The government does not only drop the standard but takes a year to deliver much needed textbooks. This is incredible. It shows that for them we are just not people that count. This is the politics of contempt – we are just waste to them. More than 100 000 learners in the Eastern Cape lose their daily nutrition because R10 million rand has gone into the black hole of corruption. Principals are inflating the number of learners because they want to a certain percentage of that money to go into their pockets. Education has become a site of plunder when it should be a site of care and nurturing. And COSATU protects SADTU.
Yes I acknowledge the frustrations of teachers, the low salary, the way that the profession is no longer commanding respect. But their actions are tantamount to holocaust. They might always be at loggerheads with the government but they have something in common with this government – they both deny the black child his or her fundamental right, a right to education, his future. They are perpetuating the life of slavery, the life of a garden boy and kitchen girl, a life in prison, a life that turns a black boy into a criminal, a young black girl into a prostitute. They are condemning us black people to a life of slavery, a life of subordination to a white master, a life of black inferiority complex, a life misery and poverty. This government is as corrupt as that of Mobutu Seseseko and it holds the poor and working class black child in the same contempt at Hendrick Verwoed.
Unemployment is sky rocketing, the government always uses the flawed argument that millions of us are unemployed because we lack of skills. But what is it that they are doing to address this skills problem? The FET colleges are a sick joke.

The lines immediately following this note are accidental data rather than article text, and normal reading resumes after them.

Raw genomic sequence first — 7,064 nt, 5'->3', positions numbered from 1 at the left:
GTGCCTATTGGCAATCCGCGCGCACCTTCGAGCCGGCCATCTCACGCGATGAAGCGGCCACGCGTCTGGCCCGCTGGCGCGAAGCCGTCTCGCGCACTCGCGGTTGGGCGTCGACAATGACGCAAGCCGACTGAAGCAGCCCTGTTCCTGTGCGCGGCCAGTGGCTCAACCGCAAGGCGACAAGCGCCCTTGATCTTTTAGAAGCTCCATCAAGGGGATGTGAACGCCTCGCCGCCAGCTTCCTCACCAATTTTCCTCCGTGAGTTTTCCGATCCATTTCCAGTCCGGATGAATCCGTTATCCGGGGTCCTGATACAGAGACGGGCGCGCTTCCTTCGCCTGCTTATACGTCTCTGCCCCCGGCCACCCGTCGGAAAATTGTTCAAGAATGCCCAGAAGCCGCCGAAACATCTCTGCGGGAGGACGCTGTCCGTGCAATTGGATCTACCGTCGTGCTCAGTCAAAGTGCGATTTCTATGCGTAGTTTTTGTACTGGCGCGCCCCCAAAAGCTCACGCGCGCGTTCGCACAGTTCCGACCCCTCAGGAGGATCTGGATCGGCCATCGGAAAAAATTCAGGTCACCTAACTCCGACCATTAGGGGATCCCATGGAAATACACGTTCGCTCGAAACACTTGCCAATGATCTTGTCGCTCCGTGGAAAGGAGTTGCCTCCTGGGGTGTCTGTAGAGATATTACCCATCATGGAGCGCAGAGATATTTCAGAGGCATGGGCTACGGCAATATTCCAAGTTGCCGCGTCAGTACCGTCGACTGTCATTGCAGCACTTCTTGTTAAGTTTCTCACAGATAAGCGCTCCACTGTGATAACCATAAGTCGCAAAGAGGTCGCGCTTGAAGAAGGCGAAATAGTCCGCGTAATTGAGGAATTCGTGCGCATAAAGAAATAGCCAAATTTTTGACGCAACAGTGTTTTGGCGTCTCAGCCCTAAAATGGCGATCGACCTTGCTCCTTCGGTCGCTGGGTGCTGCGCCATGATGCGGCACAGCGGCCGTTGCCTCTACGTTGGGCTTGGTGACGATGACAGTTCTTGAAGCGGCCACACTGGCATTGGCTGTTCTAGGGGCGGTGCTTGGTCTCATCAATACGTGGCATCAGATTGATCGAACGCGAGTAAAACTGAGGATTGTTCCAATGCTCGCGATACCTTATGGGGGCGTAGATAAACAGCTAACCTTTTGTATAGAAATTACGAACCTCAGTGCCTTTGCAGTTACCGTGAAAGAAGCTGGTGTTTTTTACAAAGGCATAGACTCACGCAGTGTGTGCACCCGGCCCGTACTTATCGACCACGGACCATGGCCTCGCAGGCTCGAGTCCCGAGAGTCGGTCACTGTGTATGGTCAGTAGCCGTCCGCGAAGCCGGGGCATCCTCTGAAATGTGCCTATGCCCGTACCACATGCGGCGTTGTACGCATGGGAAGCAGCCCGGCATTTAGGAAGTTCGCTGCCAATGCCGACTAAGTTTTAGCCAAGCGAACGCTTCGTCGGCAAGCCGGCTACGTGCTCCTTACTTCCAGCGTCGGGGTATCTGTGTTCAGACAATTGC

We are living in a world where education is a must, a world of technology, an industrialized and complicated world where skills are needed. The space for manual labour is quickly closing down. The only way to survive in this new world is through education. Children in India and China are getting a very good education. They are being prepared for the future. Our children are being prepared to be turned into waste – to never find work - or, if they are ‘lucky’, to be exploited in low paying and insecure jobs.
We want to change the world, we want to heal South Africa, we want justice and freedom, we want to know our history and culture. Capitalism has destroyed humanity, white racism has created a person who is not aware that s/he is a human. We are engaged in a struggle for an egalitarian society, a struggle under the banner of love, a struggle to heal our country and the continent, a struggle to be full human beings, a struggle for justice, a struggle to fully apprehend and appreciate African history. For all this we need education. Education that will help us connect with our culture and values. Through it we will liberate our country and continent from corruption, patronage, power through impunity, hatred for humanity and nature, profit and greedy.
We can no longer be blinded and kept drunk by the ruling party on the memory of the past struggle. What is wrong is wrong and it must be said. The ANC like most liberation movements in Africa is committing atrocities – there is such a high unemployment rate, there is a high rate of curable diseases like TB, there is rampant corruption and for most of us education is a disgrace. Like most liberation movements in Africa the ANC is under the thumb of the IMF and the World Bank. They have no regard for poor and working class black people.
As things are we can’t see the light at the end of the tunnel. This is a tragedy! We can no longer fold our arms across our chests and close our eyes while the future of most back children is destroyed and their dreams, which are also our dreams, are cruelly dashed. I weep to the flower. This is a grave injustice and disservice to the black nation. Our poor country continues to weep and bleed and we are reluctant to raise our hands in her defence. Let her children torment us in our graves for our indecisiveness to take action and our refusal to take their side against the tyrant of capital and its managers who are bleeding our country. We need to stand against Zuma as others stood against Mobuto, against Mubarak and against Idi Amin.
Unemployed People's Movement (Grahamstown)
078 625 6462